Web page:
Retinal Vein Occlusions

Understanding Retinal Vein Occlusions and Retinal Artery Occlusions

The retinal vessels in the eye are subject to the same conditions that affect other vessels in the body namely high blood pressure, high cholesterol, and hardening of the arteries (atherosclerosis). In some people with cardiovascular risk factors or existing cardiovascular disease such as heart attack or stroke, the retinal blood vessels can become either partially or completely occluded. This can cause a rapid, painless loss of vision in a sector or completely. These conditions often require the help of an Internist or Cardiologist in controlling blood pressure, cholesterol and other cardiovascular risk factors.   If a retinal vascular occlusion occurs before the age of 55, further testing may be needed. The amount of vision that can be restored depends on the severity of the occlusion and usually follow-up evaluations are necessary to check for the development of other conditions such as macular edema or neovascularization that can cause further vision loss or even cause loss of the eye.

Macular edema, or a swelling of the central retina, is common after retinal vein occlusions and can cause further loss of vision. In many cases this can be treated with anti-VEGF or steroid medication injections into the eye and/or laser to improve and preserve vision.

Another concerning side effect of retinal vascular occlusions is the growth of abnormal vessels called neovascularization. Neovascularization indicates severe retinal damage and can cause large bleeds into the eye, scar tissue formation, and severe glaucoma. It is typically treated with a retinal laser procedure called panretinal photocoagulation and may sometimes require intraocular medication injections.

Risk factors for retinal vascular occlusions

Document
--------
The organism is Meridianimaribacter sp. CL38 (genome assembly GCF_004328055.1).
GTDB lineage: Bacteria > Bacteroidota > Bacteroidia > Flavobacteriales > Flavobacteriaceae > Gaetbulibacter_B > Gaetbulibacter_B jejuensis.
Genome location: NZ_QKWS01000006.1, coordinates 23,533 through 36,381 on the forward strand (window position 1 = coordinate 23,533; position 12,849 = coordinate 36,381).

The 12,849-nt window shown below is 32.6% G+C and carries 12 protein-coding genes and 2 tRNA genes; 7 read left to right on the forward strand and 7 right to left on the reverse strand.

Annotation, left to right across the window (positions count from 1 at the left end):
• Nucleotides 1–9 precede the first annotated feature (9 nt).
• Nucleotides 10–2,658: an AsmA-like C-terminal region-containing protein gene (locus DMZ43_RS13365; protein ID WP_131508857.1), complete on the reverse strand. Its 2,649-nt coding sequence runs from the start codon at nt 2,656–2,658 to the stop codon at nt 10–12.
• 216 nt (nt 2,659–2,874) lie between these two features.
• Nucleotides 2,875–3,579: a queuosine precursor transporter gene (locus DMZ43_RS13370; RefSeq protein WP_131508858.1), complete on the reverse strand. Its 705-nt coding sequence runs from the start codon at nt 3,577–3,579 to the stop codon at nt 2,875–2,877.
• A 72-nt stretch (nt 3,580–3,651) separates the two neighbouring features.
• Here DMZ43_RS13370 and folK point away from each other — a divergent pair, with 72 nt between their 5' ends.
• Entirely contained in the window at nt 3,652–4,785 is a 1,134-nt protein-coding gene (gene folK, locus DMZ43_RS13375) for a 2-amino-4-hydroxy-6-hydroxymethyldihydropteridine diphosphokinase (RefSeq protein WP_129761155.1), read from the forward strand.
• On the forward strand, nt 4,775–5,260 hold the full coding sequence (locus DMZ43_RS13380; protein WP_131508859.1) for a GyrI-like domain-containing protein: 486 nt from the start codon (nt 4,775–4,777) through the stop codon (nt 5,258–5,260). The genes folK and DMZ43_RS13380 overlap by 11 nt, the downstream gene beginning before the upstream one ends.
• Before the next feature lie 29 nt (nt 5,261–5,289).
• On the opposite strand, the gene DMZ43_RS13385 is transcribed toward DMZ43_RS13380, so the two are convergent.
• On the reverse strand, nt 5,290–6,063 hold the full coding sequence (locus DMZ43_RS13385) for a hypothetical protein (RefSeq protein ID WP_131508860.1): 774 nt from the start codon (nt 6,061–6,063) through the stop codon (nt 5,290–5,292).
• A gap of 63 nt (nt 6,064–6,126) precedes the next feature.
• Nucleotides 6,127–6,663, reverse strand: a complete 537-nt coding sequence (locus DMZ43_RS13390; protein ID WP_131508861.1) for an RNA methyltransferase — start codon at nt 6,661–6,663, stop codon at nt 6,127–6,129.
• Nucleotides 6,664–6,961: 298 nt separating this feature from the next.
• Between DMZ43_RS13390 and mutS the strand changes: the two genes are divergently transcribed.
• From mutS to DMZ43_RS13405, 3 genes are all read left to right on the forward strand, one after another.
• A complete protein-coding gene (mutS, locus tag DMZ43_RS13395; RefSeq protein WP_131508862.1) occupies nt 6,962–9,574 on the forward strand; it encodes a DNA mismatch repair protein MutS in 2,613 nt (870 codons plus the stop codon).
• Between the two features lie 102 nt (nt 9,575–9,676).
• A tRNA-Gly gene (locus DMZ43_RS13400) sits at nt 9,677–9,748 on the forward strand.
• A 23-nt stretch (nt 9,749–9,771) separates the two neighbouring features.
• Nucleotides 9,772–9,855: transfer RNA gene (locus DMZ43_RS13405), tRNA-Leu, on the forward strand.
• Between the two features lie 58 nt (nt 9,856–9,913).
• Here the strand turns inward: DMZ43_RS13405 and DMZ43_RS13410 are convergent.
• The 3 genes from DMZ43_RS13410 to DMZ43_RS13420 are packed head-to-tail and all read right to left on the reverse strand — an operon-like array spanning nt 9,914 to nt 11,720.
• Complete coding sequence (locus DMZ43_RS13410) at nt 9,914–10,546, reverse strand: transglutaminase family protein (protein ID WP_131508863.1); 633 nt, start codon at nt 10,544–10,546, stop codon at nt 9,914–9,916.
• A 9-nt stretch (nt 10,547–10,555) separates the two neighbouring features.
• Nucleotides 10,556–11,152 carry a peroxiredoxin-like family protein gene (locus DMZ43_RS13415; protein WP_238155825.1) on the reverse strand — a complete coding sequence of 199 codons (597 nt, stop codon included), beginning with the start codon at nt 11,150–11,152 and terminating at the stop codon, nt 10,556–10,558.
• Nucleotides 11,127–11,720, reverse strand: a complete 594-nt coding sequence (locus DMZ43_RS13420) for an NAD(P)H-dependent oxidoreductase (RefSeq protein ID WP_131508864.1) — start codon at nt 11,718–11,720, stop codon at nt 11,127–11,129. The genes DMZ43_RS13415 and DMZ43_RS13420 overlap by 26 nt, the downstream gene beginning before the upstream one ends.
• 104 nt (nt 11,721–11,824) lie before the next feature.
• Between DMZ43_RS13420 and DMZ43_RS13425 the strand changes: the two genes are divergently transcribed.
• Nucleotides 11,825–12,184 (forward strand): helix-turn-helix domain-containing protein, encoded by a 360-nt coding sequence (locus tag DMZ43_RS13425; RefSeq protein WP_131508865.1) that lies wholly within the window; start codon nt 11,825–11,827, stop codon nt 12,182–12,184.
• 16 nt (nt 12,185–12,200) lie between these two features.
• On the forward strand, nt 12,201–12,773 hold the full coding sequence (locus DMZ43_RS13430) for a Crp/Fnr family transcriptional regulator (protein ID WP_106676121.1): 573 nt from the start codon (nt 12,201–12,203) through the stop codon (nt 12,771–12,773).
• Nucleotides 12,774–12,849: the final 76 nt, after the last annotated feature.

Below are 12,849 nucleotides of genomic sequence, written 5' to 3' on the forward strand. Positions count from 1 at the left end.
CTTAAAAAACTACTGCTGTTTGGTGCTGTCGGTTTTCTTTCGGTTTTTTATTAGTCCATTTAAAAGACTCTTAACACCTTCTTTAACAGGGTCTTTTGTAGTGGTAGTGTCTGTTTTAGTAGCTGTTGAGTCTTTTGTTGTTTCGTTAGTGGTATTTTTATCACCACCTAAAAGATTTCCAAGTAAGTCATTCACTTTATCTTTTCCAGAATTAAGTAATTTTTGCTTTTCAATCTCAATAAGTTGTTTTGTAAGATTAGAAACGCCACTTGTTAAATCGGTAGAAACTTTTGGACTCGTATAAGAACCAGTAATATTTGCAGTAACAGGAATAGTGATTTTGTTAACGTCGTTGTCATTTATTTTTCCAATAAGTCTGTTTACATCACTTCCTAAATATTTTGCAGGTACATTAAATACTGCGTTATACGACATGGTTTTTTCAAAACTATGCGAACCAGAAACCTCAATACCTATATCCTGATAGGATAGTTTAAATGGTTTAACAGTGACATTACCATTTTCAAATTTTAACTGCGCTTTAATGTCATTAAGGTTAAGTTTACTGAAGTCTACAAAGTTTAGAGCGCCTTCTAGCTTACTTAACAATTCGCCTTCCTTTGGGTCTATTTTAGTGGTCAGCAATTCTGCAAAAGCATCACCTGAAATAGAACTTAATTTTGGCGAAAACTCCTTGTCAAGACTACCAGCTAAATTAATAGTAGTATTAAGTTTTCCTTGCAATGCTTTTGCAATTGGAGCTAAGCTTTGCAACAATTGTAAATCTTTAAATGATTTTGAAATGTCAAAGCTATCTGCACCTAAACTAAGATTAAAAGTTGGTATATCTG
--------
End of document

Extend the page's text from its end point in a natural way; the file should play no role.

• High blood pressure
  • High cholesterol
  • Cardiovascular disease (eg: heart attack, stroke)
  • Diabetes Mellitus
  • Glaucoma
  • Obesity
  • Smoking or tobacco use
  • Oral contraception

Symptoms of Retinal vein occlusion or retinal artery occlusion

  • Rapid onset of blurred vision or loss of vision in one eye
  • Worse vision in one eye when waking up
  • No pain

 

Understanding Macular Pucker / Epiretinal Membrane (ERM)

Approximately 10% of all people over the age of 50 will develop a thin membrane commonly called a macular pucker or epiretinal membrane (ERM) over their central retina called the macula. It is not fully understood why this membrane develops but over time, ERMs can contract and distort the retina. For many people, it only causes mild blurred vision, distortion, or double vision in one eye that does not greatly affect lifestyle. If however the symptoms become severe enough, the patient may be a candidate to have the membrane peeled off by a retina surgeon.

Risk Factors of Macular Pucker:

  • Age over 55
  • Macular pucker in the other eye
  • Long-standing vitreous floaters
  • Prior retinal tears or detachments
  • Ocular inflammation (eg: iritis, uveitis)

Symptoms or Macular Pucker:

  • Blurry vision
  • Distortion
  • Double vision in one eye
  • Diminished color contrast

Treatment of Macular Pucker:

  • Observation: Most cases do not require treatment and can just be monitored.
  • Membrane peel: In this outpatient surgery, the vitreous gel is removed the membrane is then carefully peeled off the surface of the macula. The removed vitreous is then replaced with gas or saline. Vision usually recovers over the course of the next 6-24 months.